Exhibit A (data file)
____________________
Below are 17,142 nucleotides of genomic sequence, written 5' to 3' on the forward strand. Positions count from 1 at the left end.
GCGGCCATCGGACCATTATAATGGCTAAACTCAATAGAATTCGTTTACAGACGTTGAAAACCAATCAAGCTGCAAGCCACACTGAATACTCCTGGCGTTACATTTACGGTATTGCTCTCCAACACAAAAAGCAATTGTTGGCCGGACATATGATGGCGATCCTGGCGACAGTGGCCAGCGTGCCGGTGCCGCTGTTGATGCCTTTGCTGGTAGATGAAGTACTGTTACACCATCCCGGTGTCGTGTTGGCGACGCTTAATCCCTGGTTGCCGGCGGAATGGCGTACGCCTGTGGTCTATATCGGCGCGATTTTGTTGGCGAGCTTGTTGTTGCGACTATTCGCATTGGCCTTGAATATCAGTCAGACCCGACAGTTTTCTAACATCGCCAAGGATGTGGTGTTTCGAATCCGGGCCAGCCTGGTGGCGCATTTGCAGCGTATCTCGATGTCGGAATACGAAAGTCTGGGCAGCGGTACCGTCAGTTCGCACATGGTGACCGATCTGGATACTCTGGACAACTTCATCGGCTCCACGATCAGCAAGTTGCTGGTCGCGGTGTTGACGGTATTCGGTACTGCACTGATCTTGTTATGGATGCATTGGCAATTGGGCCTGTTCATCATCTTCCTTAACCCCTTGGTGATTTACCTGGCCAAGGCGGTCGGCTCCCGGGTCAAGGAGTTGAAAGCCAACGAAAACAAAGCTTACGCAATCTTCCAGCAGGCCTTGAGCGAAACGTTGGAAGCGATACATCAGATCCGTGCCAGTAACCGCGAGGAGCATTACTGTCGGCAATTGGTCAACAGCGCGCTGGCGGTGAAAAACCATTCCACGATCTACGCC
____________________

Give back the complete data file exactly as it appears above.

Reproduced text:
Below are 17,142 nucleotides of genomic sequence, written 5' to 3' on the forward strand. Positions count from 1 at the left end.
GCGGCCATCGGACCATTATAATGGCTAAACTCAATAGAATTCGTTTACAGACGTTGAAAACCAATCAAGCTGCAAGCCACACTGAATACTCCTGGCGTTACATTTACGGTATTGCTCTCCAACACAAAAAGCAATTGTTGGCCGGACATATGATGGCGATCCTGGCGACAGTGGCCAGCGTGCCGGTGCCGCTGTTGATGCCTTTGCTGGTAGATGAAGTACTGTTACACCATCCCGGTGTCGTGTTGGCGACGCTTAATCCCTGGTTGCCGGCGGAATGGCGTACGCCTGTGGTCTATATCGGCGCGATTTTGTTGGCGAGCTTGTTGTTGCGACTATTCGCATTGGCCTTGAATATCAGTCAGACCCGACAGTTTTCTAACATCGCCAAGGATGTGGTGTTTCGAATCCGGGCCAGCCTGGTGGCGCATTTGCAGCGTATCTCGATGTCGGAATACGAAAGTCTGGGCAGCGGTACCGTCAGTTCGCACATGGTGACCGATCTGGATACTCTGGACAACTTCATCGGCTCCACGATCAGCAAGTTGCTGGTCGCGGTGTTGACGGTATTCGGTACTGCACTGATCTTGTTATGGATGCATTGGCAATTGGGCCTGTTCATCATCTTCCTTAACCCCTTGGTGATTTACCTGGCCAAGGCGGTCGGCTCCCGGGTCAAGGAGTTGAAAGCCAACGAAAACAAAGCTTACGCAATCTTCCAGCAGGCCTTGAGCGAAACGTTGGAAGCGATACATCAGATCCGTGCCAGTAACCGCGAGGAGCATTACTGTCGGCAATTGGTCAACAGCGCGCTGGCGGTGAAAAACCATTCCACGATCTACGCC